Some Netflix employees and their supporters staged a walkout Wednesday in protest of the streaming service's distribution of a Dave Chappelle comedy special in which the comedian makes a series of trans-phobic remarks.
The gathering turned out to be a rally with critics and supporters of the Netflix special outside the company's offices with “Trans lives matter” and “Free speech is a right” among their competing messages.
Organizers of the walkout said they plan to present Netflix co-CEO Ted Sarandos with a series of employee demands. Details about those demands were not immediately available.
"We're here to speak directly to Netflix,'' transgender activist Ashlee Marie Preston told reporters at the rally. "We tried to speak to Dave Chappelle, he was not having the conversation. So now we're here to communicate directly with the people who sign the checks, and also to let Netflix know that we're not going away.''
Organizers are also expected to demand to that the streaming service agree to release more content reflective of the LGBTQ community.
It was unclear how many people planned to take part in the walkout and rally, but Preston said the event had to be relocated to due the response. People began gathering in advance of a planned walkout by Netflix employees seeking to highlight their objections to Chappelle's stand-up special and the company's handling of it. By noon, the crowd had swelled to more than 100. The event was originally planned outside a Netflix building on Sunset Boulevard, but was subsequently moved to another facility on the 1300 block of Vine Street.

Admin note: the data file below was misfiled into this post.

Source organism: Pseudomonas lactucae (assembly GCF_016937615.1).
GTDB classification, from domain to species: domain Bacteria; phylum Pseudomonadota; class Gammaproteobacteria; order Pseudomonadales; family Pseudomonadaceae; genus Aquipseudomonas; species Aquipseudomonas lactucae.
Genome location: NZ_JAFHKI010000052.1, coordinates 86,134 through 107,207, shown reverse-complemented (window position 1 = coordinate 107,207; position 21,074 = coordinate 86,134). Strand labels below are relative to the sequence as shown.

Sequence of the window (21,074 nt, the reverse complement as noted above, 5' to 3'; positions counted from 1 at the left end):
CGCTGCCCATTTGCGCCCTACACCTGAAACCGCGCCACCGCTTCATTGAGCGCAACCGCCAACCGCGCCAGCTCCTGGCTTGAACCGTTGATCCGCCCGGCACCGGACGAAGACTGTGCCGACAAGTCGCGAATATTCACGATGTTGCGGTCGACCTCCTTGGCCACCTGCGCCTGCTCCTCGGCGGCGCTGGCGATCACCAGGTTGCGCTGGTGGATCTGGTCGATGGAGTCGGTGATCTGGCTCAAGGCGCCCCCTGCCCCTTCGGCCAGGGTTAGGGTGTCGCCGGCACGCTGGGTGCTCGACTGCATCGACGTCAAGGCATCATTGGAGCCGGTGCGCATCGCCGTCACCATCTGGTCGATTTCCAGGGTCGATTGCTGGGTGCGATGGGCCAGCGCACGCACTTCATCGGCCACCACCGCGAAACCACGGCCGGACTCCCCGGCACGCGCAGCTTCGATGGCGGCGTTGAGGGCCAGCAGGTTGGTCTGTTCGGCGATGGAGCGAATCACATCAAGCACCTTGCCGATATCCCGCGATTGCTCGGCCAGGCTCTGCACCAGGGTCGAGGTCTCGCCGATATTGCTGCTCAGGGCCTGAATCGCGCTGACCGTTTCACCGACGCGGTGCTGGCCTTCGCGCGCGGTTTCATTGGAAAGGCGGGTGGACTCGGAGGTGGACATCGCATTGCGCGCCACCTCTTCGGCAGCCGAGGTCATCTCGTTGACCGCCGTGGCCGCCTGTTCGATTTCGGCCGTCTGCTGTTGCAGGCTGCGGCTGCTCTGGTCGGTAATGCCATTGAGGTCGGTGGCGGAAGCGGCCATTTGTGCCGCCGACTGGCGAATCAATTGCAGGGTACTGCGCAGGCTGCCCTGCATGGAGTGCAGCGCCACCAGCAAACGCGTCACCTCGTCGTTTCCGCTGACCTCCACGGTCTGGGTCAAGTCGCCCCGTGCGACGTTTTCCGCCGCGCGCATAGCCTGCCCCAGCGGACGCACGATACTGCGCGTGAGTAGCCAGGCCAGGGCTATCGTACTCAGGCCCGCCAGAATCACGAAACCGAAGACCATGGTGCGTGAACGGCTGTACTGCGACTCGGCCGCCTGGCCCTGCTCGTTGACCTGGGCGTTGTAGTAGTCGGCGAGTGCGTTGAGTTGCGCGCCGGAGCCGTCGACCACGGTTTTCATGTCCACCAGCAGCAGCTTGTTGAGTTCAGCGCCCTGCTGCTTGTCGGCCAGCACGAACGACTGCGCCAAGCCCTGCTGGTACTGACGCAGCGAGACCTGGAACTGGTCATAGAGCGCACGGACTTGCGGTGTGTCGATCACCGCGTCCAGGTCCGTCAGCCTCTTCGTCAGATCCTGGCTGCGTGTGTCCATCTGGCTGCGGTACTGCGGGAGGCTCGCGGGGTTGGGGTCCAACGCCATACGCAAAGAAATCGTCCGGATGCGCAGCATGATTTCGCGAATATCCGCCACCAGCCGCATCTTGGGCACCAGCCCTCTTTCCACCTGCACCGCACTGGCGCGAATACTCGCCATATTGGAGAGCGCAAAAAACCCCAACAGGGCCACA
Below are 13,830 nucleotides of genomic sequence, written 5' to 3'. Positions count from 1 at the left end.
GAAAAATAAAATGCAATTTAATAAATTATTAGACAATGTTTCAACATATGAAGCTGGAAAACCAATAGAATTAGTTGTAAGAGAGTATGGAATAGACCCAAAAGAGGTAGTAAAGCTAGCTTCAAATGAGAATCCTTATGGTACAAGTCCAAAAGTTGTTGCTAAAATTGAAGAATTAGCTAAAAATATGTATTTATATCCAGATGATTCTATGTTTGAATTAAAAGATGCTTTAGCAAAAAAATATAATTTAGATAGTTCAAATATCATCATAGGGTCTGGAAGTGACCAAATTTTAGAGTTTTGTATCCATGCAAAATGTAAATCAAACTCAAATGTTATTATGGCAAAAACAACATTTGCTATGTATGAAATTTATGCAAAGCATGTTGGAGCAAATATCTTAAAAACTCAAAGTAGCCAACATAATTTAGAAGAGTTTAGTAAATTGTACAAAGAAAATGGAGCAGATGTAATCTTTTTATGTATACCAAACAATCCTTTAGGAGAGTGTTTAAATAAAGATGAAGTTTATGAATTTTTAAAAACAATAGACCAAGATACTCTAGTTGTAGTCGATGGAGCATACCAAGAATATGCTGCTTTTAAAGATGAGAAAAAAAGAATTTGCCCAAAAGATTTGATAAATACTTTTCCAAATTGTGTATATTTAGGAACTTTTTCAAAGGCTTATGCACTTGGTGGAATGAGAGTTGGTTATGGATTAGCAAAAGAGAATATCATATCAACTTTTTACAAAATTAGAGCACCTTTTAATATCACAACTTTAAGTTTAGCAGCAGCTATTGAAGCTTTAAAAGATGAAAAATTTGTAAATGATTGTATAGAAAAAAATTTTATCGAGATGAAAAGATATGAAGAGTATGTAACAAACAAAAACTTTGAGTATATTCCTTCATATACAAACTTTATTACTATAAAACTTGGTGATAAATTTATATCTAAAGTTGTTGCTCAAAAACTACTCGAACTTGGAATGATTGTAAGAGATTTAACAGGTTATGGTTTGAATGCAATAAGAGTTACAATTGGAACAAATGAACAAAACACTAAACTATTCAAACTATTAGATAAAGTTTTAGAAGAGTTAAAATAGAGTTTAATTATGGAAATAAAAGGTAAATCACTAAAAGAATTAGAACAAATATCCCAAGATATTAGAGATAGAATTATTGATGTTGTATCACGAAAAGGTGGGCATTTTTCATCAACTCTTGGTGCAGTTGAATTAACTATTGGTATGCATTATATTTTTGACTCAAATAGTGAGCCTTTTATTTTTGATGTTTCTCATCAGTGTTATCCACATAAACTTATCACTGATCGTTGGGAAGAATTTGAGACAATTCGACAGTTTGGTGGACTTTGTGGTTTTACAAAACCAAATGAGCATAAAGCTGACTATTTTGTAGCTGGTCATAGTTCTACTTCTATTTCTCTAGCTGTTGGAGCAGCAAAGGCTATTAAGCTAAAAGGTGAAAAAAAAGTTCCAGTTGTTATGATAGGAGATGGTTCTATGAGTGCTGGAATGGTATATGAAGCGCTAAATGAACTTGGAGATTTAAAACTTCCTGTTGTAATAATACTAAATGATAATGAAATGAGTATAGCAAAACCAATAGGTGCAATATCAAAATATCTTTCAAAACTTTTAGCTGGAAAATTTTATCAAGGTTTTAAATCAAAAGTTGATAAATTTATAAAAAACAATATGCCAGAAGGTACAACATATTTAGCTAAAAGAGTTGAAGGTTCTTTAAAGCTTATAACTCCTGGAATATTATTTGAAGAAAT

Organizers have blasted the streaming service's decision to carry the Chappelle special, titled "The Closer.''
"We value our trans colleagues and allies, and understand the deep hurt that’s been caused," a Netflix spokesperson said in a statement. "We respect the decision of any employee who chooses to walk out, and recognize we have much more work to do both within Netflix and in our content."
Sarandos strongly defended the decision in a series of internal memos, and came under more fire from some employees for his defense of the program. In a series of interviews Tuesday night, he appeared to walk back some of his comments made to employees.
"I screwed up the internal communication, and I don't mean just mechanically,'' he told Deadline. "I feel I should've made sure to recognize that a group of our employees was hurting very badly from the decision made, and I should've recognized up front before going into a rationalization of anything the pain they were going through. I say that because I respect them deeply, and I love the contribution they have at Netflix. They were hurting, and I should've recognized that first.''
He insisted, however, that his stance in support of carrying the Chappelle special hasn't changed.
"When we think about this challenge we have to entertain the world,'' Sarandos told The Hollywood Reporter. ``Part of that challenge means that you've got audiences with various taste, various sensibilities, various beliefs. You really can't please everybody or the content would be pretty dull."